Here is teen pregnancy, the short take. Teen birth, unwed birth, abortion, total pregnancy, and sexually transmitted disease (STD) rates closely parallel those of adults of their community, class, and era.1 In fact, 6 in 10 men who impregnate teenagers are adults.2 The younger the pregnant teen, the bigger the partner age gap and the more likely she was to have suffered family chaos, including sexual abuse and other violence.3 In 2005, among females under age 20, 60 percent of all live births, 64 percent of abortions, 62 percent of fetal losses, and 61 percent of all pregnancies involved black, Hispanic, and other nonwhite minorities.4 More than four in five involve impoverished and low-income teens. Teenagers living in more affluent areas have very low pregnancy rates comparable to those in Western European countries.
Therefore, it should be impossible to discuss "teenage pregnancy" without raising the pivotal issues of adult sexual behaviors, adult fatherhood, family abuses, race, poverty, and lack of opportunity. Yet, these are exactly the issues America's debate, by unanimous consent, takes off the table. Modern American teen-pregnancy discussion rivals the War on Drugs for its evasion of every important reality—and with good reason. If its realities were admitted, teenage pregnancy would cease to be a profitable institutional commodity. The interests of the big players in the debate are best served by ferreting out perpetual excuses to rehash interest groups' emotion-laden talking points. Following is a very bad, very common example:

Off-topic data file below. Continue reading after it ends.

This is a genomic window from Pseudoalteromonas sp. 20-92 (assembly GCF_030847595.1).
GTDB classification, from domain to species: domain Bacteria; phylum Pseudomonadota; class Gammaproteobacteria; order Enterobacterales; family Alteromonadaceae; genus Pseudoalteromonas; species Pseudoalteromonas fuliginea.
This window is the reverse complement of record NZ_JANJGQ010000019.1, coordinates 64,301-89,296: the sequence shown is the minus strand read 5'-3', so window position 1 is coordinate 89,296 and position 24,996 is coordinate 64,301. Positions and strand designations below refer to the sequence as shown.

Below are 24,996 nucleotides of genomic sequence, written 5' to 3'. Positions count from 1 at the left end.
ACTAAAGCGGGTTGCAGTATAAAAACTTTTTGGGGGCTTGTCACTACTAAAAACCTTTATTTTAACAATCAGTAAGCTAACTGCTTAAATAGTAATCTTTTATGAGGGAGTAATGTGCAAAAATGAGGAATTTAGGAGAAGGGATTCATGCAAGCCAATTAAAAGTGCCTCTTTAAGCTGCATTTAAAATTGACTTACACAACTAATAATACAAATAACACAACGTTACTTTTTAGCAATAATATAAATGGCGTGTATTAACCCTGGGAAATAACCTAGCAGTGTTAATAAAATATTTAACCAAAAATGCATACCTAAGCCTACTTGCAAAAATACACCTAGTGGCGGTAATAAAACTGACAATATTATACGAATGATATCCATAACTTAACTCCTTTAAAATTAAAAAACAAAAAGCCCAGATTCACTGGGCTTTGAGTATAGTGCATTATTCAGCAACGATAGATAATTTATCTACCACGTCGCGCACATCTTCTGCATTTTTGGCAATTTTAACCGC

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A Beginner's Guide to Healthy Pregnancy. If you suspect, or know, that you are pregnant, we ho pe you have already visited your doctor. Presuming that you have confirmed your suspicions and that this is your first child, or that you wish to take better care of yourself d uring pregnancy than you did during your other pregnancies; you have come to the right place.